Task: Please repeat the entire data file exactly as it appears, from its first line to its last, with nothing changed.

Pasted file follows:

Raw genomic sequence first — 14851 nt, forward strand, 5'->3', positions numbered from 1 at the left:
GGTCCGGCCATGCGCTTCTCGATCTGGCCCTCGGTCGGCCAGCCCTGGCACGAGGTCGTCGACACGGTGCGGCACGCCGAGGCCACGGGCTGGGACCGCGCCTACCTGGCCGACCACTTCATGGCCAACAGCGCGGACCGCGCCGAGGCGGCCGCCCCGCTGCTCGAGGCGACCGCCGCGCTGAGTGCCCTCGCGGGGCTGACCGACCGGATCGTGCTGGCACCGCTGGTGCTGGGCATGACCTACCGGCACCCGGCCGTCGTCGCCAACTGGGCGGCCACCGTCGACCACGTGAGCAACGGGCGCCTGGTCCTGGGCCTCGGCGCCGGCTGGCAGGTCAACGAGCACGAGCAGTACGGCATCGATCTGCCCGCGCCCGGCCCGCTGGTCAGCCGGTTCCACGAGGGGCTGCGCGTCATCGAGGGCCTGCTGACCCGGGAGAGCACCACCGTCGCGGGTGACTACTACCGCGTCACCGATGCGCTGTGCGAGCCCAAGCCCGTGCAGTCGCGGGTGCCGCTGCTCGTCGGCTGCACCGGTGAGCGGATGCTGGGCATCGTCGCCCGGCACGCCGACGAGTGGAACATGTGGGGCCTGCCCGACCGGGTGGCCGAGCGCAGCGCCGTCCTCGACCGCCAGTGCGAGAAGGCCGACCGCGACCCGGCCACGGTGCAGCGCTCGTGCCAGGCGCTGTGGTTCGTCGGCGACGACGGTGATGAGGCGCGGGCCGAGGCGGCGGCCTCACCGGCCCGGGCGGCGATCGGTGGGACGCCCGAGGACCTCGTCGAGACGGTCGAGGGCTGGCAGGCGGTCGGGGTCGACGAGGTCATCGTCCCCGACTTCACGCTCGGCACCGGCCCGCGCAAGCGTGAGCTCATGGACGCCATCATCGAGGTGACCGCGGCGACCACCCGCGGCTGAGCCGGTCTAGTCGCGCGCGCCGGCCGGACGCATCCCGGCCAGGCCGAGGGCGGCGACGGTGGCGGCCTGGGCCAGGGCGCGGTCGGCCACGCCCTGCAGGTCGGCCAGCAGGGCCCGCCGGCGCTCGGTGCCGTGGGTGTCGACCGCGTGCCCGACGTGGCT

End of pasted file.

Raw genomic sequence first — 14851 nt, forward strand, 5'->3', positions numbered from 1 at the left:
GGTCCGGCCATGCGCTTCTCGATCTGGCCCTCGGTCGGCCAGCCCTGGCACGAGGTCGTCGACACGGTGCGGCACGCCGAGGCCACGGGCTGGGACCGCGCCTACCTGGCCGACCACTTCATGGCCAACAGCGCGGACCGCGCCGAGGCGGCCGCCCCGCTGCTCGAGGCGACCGCCGCGCTGAGTGCCCTCGCGGGGCTGACCGACCGGATCGTGCTGGCACCGCTGGTGCTGGGCATGACCTACCGGCACCCGGCCGTCGTCGCCAACTGGGCGGCCACCGTCGACCACGTGAGCAACGGGCGCCTGGTCCTGGGCCTCGGCGCCGGCTGGCAGGTCAACGAGCACGAGCAGTACGGCATCGATCTGCCCGCGCCCGGCCCGCTGGTCAGCCGGTTCCACGAGGGGCTGCGCGTCATCGAGGGCCTGCTGACCCGGGAGAGCACCACCGTCGCGGGTGACTACTACCGCGTCACCGATGCGCTGTGCGAGCCCAAGCCCGTGCAGTCGCGGGTGCCGCTGCTCGTCGGCTGCACCGGTGAGCGGATGCTGGGCATCGTCGCCCGGCACGCCGACGAGTGGAACATGTGGGGCCTGCCCGACCGGGTGGCCGAGCGCAGCGCCGTCCTCGACCGCCAGTGCGAGAAGGCCGACCGCGACCCGGCCACGGTGCAGCGCTCGTGCCAGGCGCTGTGGTTCGTCGGCGACGACGGTGATGAGGCGCGGGCCGAGGCGGCGGCCTCACCGGCCCGGGCGGCGATCGGTGGGACGCCCGAGGACCTCGTCGAGACGGTCGAGGGCTGGCAGGCGGTCGGGGTCGACGAGGTCATCGTCCCCGACTTCACGCTCGGCACCGGCCCGCGCAAGCGTGAGCTCATGGACGCCATCATCGAGGTGACCGCGGCGACCACCCGCGGCTGAGCCGGTCTAGTCGCGCGCGCCGGCCGGACGCATCCCGGCCAGGCCGAGGGCGGCGACGGTGGCGGCCTGGGCCAGGGCGCGGTCGGCCACGCCCTGCAGGTCGGCCAGCAGGGCCCGCCGGCGCTCGGTGCCGTGGGTGTCGACCGCGTGCCCGACGTGGCT